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THEOGNIS of Megara



Easy friends

Never engage with a poltroon or craven
Avoid him, Kurnus, as a treach'rous haven!
These friends and hearty comrades, as you think,
(Ready to join you, when you feast and drink),
These easy friends from difficulty shrink.

For a shrewd intellect, the best employ
Is to detect a soul of base alloy;
No task is harder nor imports so much;
Silver or gold, you prove it by the touch;
You separate the pure, discard the dross,
And disregard the labour and the loss:
But a friend's heart, base and adulterate
A friendly surface with a core of hate!
Of all the frauds with which the Fates have cursed
Our simple easy nature-is the worst:
Beyond the rest ruinous in effect;
And of all others hardest to detect:
For men's and women's hearts you cannot try
Beforehand, like the cattle that you buy.
Nor human wit nor reason, when you treat
For such a purpose, can escape deceit:
Fancy betrays us, and assists the cheat







Gaat het mij goed, talloos zijn mijn vrinden;

Overkomt mij onheil: waar zal ik ze vinden?

Bij een drinkgelag zijn ze allen daar;

Treft u onheil: zoek ze maar.



An Avenger For The State

Our state is pregnant; shortly to produce
A rude avenger of prolong'd abuse.
The commons hitherto seem sober-minded,
But their superiors are corrupt and blinded.
The rule of noble spirits, brave and high,
Never endanger'd peace and harmony.
The supercilious, arrogant pretence
Of feeble minds; weakness and insolence;
Justice and truth and law wrested aside
By crafty shifts of avarice and pride;
These are our ruins, Kurnus!-never dream
(Tranquil and undisturb'd as it may seem)
Of future peace or safety to the state;
Bloodshed and strife will follow soon or late.
Never imagine that a ruin'd land
Will trust her destiny to your command,
To be remodell'd by a single hand.


Angry Words

Rash, angry words, and spoken out of season,
When passion has usurp'd the throne of reason,
Have ruin'd many. Passion is unjust,
And for an idle, transitory gust
Of gratified revenge, dooms us to pay
With long repentence at a later day.


On Inborn Traits

To rear a child is easy, but to teach
Morals and manners is beyond our reach;
To make the foolish wise, the wicked good,
That science yet was never understood.
The sons of Esculapius, if their art
Could remedy a perverse and wicked heart,
Might earn enormous wages! But in fact
The mind is not compounded and compact
Of precept and example; human art
In human nature has no share or part.
Hatred of vice, the fear of shame and sin,
Are things of native growth, not grafted in:
Else wives and worthy parents might correct
In children's hearts each error and defect:
Whereas we see them disappointed still,
No scheme nor artifice of human skill
Can rectify the passions or the will.


Fate

No costly sacrifice nor offerings given
Can change the purpose of the powers of Heaven;
Whatever Fate ordains, danger or hurt,
Or death predestined, nothing can avert.



LVIII
…..
We struggle onward, ignorant and blind,

For a result unknown and undesign’d;

Avoiding seeming ills, misunderstood

Embracing evil as a seeming good.

Translation : J. BANKS
…..



To all to whom there is pleasure in song and to people yet unborn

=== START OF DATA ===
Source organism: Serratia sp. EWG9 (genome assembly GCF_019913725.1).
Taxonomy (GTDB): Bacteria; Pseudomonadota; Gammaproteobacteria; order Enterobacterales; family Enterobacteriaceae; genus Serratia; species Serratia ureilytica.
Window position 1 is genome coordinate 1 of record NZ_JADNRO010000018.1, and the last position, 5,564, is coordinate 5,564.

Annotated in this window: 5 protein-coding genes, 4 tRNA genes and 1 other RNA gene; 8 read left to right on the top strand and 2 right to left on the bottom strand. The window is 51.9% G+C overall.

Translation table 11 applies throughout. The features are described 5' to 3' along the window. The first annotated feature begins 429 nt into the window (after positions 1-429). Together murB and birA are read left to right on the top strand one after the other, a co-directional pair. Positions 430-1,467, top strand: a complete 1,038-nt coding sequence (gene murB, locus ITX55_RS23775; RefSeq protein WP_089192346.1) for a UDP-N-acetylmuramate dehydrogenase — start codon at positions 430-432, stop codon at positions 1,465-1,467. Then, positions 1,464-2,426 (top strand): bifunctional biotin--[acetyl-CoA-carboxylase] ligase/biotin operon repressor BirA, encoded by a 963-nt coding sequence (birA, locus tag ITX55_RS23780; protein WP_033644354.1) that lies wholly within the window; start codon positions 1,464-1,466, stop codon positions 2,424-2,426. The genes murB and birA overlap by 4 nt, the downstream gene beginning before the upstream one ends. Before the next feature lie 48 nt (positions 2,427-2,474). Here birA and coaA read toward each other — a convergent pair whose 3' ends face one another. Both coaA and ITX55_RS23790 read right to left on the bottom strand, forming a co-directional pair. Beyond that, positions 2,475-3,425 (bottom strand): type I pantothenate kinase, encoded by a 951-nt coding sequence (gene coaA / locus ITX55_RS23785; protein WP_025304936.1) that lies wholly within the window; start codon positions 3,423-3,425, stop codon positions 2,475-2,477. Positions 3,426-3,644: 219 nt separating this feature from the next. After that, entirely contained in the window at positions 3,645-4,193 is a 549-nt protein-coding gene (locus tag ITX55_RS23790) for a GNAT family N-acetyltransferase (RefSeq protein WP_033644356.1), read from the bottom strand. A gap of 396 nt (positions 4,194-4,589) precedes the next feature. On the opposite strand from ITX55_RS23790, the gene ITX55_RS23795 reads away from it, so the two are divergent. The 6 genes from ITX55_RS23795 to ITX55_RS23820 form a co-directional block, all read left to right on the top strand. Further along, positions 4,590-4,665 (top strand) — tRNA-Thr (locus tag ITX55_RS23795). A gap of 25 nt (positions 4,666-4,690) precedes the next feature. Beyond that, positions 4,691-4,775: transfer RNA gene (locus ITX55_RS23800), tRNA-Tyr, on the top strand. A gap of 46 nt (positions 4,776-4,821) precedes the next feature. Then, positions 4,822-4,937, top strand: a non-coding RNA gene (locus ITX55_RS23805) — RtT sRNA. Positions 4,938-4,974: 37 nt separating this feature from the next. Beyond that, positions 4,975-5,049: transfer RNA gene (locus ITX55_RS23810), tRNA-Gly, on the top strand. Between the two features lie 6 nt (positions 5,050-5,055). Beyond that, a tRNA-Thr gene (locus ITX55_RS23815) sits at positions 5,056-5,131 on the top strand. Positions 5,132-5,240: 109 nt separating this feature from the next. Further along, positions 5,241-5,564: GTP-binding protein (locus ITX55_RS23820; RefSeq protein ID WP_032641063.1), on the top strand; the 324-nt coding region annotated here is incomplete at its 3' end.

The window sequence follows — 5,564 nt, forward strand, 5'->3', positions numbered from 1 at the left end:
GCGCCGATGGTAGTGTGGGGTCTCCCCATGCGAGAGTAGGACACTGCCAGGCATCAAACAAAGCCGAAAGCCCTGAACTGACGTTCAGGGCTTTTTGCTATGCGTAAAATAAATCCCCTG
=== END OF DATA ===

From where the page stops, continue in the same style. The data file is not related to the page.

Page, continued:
You also will be a song, while the earth and sun remain,

Yet I am treated by you without even the least mark of respect

And, as if I were a child, you have deceived me with words.

Best of all for mortal beings is never to have been born at all

Nor ever to have set eyes on the bright light of the sun

But, since he is born, a man should make utmost haste through the gates of Death

And then repose, the earth piled into a mound round himself.












Het beste lot voor ’t mensenkind

is nooit te zijn geboren

en nooit het zonnelicht te zien.

Maar is men toch op aard, dan is het best

vlug door Hades’ poort te gaan

en eeuwig te rusten in de schoot der aarde

met heel veel grond belaân

Vertaling: H. VERBRUGGEN




…..
I have given thee wings to fly with ease aloft the boundless sea and all the land. No meal or feast but thou'lt be there, couched 'twixt the lips of many a guest, and lovely youths shall sing thee clear and well in orderly wise to the clear-voiced flute. And when thou comest to go down to the lamentable house of Hades in the depths of the gloomy earth, never, albeit thou be dead, shalt thou lose thy fame, but men will think of thee as one of immortal name, Cyrnus, who rangeth the land of Greece and the isles thereof —crossing the fishy unharvestable deep not upon horseback mounted but sped of the glorious gifts of the violet-crownad Muses unto all that care to receive thee; and living as they thou shalt be a song unto posterity so long as Earth and Sun abide. Yet as for me, thou hast no respect for me, great or small, but deceivest me with words as if I were a little child.

…..

Translation: J.M. EDMONDS




A Seaman’s Sorrow

I heard the sharp cry of the bird, O son of Polypas,

Who came to men with the message to plow

In good season, and it wounded my heart black

That others own my flowering lands,

And not for me are mules dragging the curved plow,

Now, in my exile, on the wretched sea

Translation : Willis BARNSTONE


Ballingschap

Ik hoorde de scherpe kreet van de kraanvogels, zoon van Polypas,

die de landman riepen dat de zaaitijd kwam.

Droef en somber werd mij toen het hart,

want vreemden ploegen nu mijn land, dat zoveel bloemen biedt,

en de lastdieren, die nu het kromme ploeghout trekken door de voren, ken ik niet,

want ver over zee dreven mij mijn vijanden.

Vertaling : H. VERBRUGGEN